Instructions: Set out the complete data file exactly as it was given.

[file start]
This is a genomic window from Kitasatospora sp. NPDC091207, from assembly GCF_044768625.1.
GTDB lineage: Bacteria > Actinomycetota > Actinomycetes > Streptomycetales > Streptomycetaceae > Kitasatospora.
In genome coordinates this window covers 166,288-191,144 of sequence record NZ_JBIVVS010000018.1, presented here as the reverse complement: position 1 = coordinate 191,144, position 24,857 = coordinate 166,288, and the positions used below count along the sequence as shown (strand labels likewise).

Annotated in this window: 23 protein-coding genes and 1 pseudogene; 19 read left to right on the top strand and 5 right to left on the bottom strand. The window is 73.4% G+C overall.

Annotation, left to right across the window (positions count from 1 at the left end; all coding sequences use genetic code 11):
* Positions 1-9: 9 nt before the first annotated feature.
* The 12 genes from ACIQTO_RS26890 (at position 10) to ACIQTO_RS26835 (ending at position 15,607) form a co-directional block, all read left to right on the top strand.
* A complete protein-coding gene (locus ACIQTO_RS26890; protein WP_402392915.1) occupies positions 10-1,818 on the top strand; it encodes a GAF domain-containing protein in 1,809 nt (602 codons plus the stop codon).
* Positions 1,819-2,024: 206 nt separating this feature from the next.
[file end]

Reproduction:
This is a genomic window from Kitasatospora sp. NPDC091207, from assembly GCF_044768625.1.
GTDB lineage: Bacteria > Actinomycetota > Actinomycetes > Streptomycetales > Streptomycetaceae > Kitasatospora.
In genome coordinates this window covers 166,288-191,144 of sequence record NZ_JBIVVS010000018.1, presented here as the reverse complement: position 1 = coordinate 191,144, position 24,857 = coordinate 166,288, and the positions used below count along the sequence as shown (strand labels likewise).

Annotated in this window: 23 protein-coding genes and 1 pseudogene; 19 read left to right on the top strand and 5 right to left on the bottom strand. The window is 73.4% G+C overall.

Annotation, left to right across the window (positions count from 1 at the left end; all coding sequences use genetic code 11):
* Positions 1-9: 9 nt before the first annotated feature.
* The 12 genes from ACIQTO_RS26890 (at position 10) to ACIQTO_RS26835 (ending at position 15,607) form a co-directional block, all read left to right on the top strand.
* A complete protein-coding gene (locus ACIQTO_RS26890; protein WP_402392915.1) occupies positions 10-1,818 on the top strand; it encodes a GAF domain-containing protein in 1,809 nt (602 codons plus the stop codon).
* Positions 1,819-2,024: 206 nt separating this feature from the next.